Thoughts from Navy ODS: Leadership Takeaways

It’s been an interesting week: as our training has moved past the halfway point, there’s more time for conversation. And those conversations have centered around one of my favorite topics: leadership. It makes sense…we’re at a training command – OCS, ODS, LDO/CWO, DCO, Naval War College, NAPS, SWO DH School, to name a few. (If you need to know what those mean, check this link and this one) And so we see all sorts of leadership formation happening, and hear all sorts of leadership philosophies. And here are a few observations and takeaways I’ve gotten from those conversations this past week:

1. The Difference between Confidence and Arrogance is Preparation. People seem to confuse the two a lot, and some say it’s a thin line between the two. Perhaps that’s true…but to me the line, while thin, is very distinct: those who are prepared, who have put in the time and effort, definitely exude confidence. Of course, our culture tells us that success is somehow magically bestowed, and that it comes with little effort – and so the line between confidence and arrogance gets blurred. But if you look at the measure of preparation in an individual, you’ll see the difference clear enough.

2. Experience does not lead to entitlement. In the Navy, as with most military service, experience carries a lot of weight: I deployed x amount of times; I have 10, 15, 20 years of active service; I was a former Chief Petty Officer or Prior Enlisted. I’m not exempt either: the fact I’m a previous commissioned officer, and a submarine warfare qualified one at that, carries weight and credibility. And, it rightly should carry with it some respect.

However, those of us with experience tend to get a bit self-righteous, holding ourselves above those without such experience. We think we’re entitled to respect, different treatment, and even that we are “above” such lessons and training. Honestly, that’s been my biggest struggle here through my 3 weeks at ODS. I get a lot of “You’re the Naval Academy guy who served as a Naval Officer, it’s a waste for you to be here.” It’s easy to fall into the trap….my experience leading to a belief I’m entitled to something.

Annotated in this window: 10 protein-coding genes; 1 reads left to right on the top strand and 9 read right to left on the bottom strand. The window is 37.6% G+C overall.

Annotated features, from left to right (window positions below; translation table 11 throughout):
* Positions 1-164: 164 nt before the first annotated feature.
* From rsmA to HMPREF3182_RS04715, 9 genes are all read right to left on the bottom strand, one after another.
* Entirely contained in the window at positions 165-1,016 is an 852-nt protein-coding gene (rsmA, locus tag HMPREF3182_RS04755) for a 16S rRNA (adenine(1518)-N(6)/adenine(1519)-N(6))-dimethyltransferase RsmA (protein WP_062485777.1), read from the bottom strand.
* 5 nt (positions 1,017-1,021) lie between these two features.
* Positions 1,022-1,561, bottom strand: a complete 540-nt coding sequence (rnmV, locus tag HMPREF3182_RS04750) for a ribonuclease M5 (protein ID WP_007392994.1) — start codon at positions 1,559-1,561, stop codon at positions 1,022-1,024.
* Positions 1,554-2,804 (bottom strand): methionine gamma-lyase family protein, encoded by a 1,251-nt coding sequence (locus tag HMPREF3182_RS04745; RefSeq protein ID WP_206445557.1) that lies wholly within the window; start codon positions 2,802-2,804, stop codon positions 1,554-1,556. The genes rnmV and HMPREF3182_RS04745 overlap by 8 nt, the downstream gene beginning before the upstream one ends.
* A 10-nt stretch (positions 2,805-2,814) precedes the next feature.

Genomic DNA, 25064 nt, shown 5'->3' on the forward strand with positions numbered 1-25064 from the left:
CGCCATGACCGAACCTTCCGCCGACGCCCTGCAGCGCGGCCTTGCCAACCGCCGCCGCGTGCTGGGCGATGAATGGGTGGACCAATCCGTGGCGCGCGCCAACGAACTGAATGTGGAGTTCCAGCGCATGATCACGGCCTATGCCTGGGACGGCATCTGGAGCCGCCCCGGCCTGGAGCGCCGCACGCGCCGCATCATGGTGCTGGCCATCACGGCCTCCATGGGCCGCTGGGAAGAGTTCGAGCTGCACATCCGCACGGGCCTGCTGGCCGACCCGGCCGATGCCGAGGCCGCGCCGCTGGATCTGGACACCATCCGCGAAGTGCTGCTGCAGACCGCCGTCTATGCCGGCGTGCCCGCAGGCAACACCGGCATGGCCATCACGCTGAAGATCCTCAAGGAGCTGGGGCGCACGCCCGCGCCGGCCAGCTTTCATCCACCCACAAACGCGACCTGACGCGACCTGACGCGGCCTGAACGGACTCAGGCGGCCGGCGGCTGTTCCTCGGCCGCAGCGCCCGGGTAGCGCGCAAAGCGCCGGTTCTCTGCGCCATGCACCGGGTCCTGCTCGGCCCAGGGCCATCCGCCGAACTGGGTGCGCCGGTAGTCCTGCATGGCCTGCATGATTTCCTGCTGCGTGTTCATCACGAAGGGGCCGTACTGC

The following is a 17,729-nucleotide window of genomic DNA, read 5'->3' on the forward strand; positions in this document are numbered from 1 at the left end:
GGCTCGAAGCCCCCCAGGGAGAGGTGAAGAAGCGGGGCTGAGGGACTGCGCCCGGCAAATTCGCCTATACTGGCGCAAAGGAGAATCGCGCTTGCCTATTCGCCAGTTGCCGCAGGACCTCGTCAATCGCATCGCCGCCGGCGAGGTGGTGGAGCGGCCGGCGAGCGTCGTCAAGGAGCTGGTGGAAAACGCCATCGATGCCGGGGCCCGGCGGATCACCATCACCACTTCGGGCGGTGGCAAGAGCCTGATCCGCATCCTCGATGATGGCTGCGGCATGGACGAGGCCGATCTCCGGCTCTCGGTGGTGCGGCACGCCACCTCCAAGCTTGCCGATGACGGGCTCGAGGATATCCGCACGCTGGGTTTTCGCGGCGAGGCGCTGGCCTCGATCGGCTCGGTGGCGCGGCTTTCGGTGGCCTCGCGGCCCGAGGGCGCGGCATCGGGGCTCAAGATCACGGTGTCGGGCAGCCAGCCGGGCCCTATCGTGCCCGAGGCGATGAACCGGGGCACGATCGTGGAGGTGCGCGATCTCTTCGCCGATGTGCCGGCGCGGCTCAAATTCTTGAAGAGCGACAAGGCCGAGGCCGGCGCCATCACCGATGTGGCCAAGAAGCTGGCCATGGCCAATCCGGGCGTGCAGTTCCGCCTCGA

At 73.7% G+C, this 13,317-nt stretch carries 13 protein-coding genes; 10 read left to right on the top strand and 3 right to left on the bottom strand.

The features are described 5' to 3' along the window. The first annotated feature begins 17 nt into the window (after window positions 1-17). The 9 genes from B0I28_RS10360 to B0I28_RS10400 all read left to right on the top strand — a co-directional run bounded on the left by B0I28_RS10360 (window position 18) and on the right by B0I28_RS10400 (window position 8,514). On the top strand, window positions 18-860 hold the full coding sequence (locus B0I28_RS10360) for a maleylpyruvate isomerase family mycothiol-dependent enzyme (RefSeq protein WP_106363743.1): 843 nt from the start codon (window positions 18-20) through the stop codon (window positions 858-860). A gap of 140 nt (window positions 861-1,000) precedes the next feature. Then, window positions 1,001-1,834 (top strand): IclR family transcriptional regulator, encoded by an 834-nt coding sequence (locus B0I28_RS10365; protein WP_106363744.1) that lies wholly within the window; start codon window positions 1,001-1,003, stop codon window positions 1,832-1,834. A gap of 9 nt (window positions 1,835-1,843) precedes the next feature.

But that attitude simply doesn’t get us anywhere, and really hurts our credibility as leaders. Humility is key – keeping at the center that you’re only as good as the last day of work most of the time. Experience is helpful, but if you think it entitles you to something you haven’t earned in the place you are now, then it’s simply self-righteous entitlement.

3. Know your limits and your boundaries. I have to admit I’m the worst at this – physically, emotionally, and mentally. I got a cold this week, and I made it worse by pushing too hard on our physical readiness test later in the week; I’ve lost my temper and patience with people because of fatigue and my introvert nature. While for the most part, it’s all been harmless and usually just requires an apology, some of it has had an impact on how I’m perceived by others, and my standing with them. And as much as I may deny it, it does hurt my credibility as a leader. So, the takeaway is: know your limits, know when you’re reaching them, and have the awareness to take a step back or throttle down so you don’t exceed them. To not heed that, you risk injury – to yourself and others.

I’m sure there’s more….but for now, this is what sticks out in my mind. The long and short is this: leaders, work hard, stay humble, take care of yourself and others, and above all, be confident in those efforts, the endeavors you take on!


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Filed under Leadership, Navy Chaplaincy

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